And honestly, I kind of prefer a wacky schedule. My writing process is controlled chaos anyway. I write some of the first chapter, some of the last chapter, and some of the middle of a novel, in that order. I never know what part will come to me on a certain day. It seems fitting that I write the whole of a novel during the whole of my daily life.

Of course, at some point I have to sit down and concentrate and read through the whole thing, in order, to see if it all makes sense.

That will be when my son goes to swim camp.

As for the writing itself, I think there are definitely differences between novels I write in the summer and novels I write at other times of year. Novels I write in the summer contain a seven-year-old-son-type character. For instance, last summer I wrote The Ex Games, which will be published on October 6. The heroine of that novel has a little brother who follows her around, making up rap lyrics about her. He also succeeds in slipping a whoopee cushion under her while her ex-boyfriend is nearby. In other words, when my son is around, my romantic comedies degrade into fart noises.

Monday, May 25, 2009

No, this isn't a postcard or a screen saver. This is where I just spent 9 days sailing around the British Virgin Islands - just me, my husband and my best friend and her boyfriend. And this is an actual picture from my camera.

I've just returned and my brain is still in vacation mode, but here's something that's been bothering me all week.

I read 5 books on vacation - all teen books, the oldest being from 1999, the latest a print proof for a book that hasn't even come out yet.

And some I loved, some I liked and some not so much. But you know what I hated the most? Blushing. Yes, I have never read so much about "flaming cheeks," "prickling cheeks," "red burning cheeks," blah, blah. I am so sick of characters being described by their ability to blush. Honestly, I can't think of a single person who I have witnessed blush to such an extent. Yet it seems to be the physical trait of choice for teen girls who are feeling flustered/embarassed/caught off guard/attracted to someone/stupid/inept, etc.
I hereby boycott all flaming cheeks in every book I write. I don't think I've ever blushed in my life. I've never seen my best friends blush, and believe me, they've had plenty to blush about. Enough with the blushing. I shall seek new innovative ways to physically demonstrate an emotion - or not.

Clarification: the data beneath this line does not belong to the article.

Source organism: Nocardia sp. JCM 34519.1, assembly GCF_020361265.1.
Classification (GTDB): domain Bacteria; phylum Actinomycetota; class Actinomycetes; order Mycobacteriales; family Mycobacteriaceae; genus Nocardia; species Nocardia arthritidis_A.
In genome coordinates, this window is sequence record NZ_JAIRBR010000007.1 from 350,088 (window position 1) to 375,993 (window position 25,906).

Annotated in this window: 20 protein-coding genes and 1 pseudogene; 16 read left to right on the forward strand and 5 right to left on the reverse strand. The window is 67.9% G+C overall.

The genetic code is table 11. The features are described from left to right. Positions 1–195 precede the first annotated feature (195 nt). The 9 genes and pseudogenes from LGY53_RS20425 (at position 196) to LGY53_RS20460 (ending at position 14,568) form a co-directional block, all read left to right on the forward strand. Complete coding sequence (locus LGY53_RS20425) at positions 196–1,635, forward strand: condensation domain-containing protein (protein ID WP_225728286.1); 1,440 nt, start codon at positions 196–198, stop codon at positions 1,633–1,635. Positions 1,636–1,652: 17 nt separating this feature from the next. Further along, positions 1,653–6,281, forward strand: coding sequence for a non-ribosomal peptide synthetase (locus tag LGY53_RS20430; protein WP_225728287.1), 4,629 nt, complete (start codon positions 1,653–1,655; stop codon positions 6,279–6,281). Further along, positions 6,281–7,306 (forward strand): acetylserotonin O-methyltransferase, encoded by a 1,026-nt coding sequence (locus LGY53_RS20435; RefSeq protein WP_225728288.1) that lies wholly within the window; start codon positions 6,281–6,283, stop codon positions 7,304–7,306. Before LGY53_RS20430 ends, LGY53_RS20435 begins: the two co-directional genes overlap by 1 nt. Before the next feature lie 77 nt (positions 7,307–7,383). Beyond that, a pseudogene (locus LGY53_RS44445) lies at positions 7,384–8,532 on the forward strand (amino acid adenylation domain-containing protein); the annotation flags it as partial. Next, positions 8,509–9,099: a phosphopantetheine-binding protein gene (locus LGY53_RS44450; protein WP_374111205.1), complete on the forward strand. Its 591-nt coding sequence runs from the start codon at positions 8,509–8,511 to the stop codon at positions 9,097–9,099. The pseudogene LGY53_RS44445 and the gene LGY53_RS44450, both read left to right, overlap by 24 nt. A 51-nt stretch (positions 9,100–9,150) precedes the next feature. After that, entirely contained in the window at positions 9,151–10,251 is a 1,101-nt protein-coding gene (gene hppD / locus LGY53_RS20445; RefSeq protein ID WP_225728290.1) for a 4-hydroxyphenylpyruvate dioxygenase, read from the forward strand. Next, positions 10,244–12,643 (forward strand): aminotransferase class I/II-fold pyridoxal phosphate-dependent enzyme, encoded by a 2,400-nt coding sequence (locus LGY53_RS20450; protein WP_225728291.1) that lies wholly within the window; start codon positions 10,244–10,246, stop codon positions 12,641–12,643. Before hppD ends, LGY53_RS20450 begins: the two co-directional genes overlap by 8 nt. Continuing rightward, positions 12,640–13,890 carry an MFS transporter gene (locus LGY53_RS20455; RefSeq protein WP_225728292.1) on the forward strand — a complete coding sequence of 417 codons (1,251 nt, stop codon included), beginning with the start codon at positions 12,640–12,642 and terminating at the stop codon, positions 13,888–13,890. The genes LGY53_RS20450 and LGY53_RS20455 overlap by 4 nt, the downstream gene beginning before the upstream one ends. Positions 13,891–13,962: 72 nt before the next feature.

To think that teen girls are simply a hotbed of cheeky blood vessels is to do them a supreme injustice to their emotional range.
Just my opinion. And, for the record, that's a vacation sunburn on my face, not a blush.

Sunday, May 24, 2009

How do your writing habits and your writing change during the summer?

As someone who suffers from WWDD (Writing While Distracted Disorder), summer is full of hazards.

Take the simple act of letting the dogs out to play on a May morning. I lift my face to the sun, breathe in some fresh air, and…are those weeds in my rock garden? No way! Three hours later, drenched with weed-pulling sweat, I stagger in to take a shower, slather lotion on my sunburn, and collapse in my favorite chair for a short (two hour) nap. Another day bites the dust.

Some days are worse than that. On my way home from work last Tuesday I stopped at the library to check on the status of FAIREST OF THEM ALL, which I’d left for the library director to review. She gave me the good news that she’s adding it to their collection and scheduled me for a library visit. Then she handed me her card and asked me to e-mail her some information. I drove home anticipating my first library visit and reminding myself what I needed to send her.

After the dog greeting frenzy subsided, I turned on my computer to make some notes. But a thrashing noise caught my attention. From experience I know that unusual noises in the house equal wild creatures dragged through the pet door. I started the search. Was a bunny behind the bookcase? A weasel wedged under the sofa? Looking up, I saw a male oriole fluttering against the window in our two-story entryway. From the bird slobber on the glass, I knew the poor guy had been there for a while.

Still wearing my skirt and sweater, I hauled the dusty stepladder out of the garage and wrestled it under the window. Too short. Back to the garage for the fishnet. I am not a fan of ladders, and juggling the fishnet in one hand made it that much worse. I planted my shaky foot on the top step--the one with the warning not to step there—and stood on tiptoe to reach the flailing bird. Clutching the window ledge with one hand, I swiped at him. Nothing but air. He zoomed into a second floor bedroom. I scampered—okay, minced--down the ladder and dashed up the stairs where I found him hanging on the screen. Now I had him.

Not quite.

When he saw the net coming, he soared to the guest room window. I scooped, and he flew to a picture on the wall. I nudged him off the corner of the frame. He zipped back to the window. After the third trip, I finally netted him. But he wrapped his toes in the net and refused to let go. His toes looked so small and fragile I was afraid to pry them apart. I loosened my hold on him in hopes that he’d loosen his grip on the net.

Whoosh! Back to the window.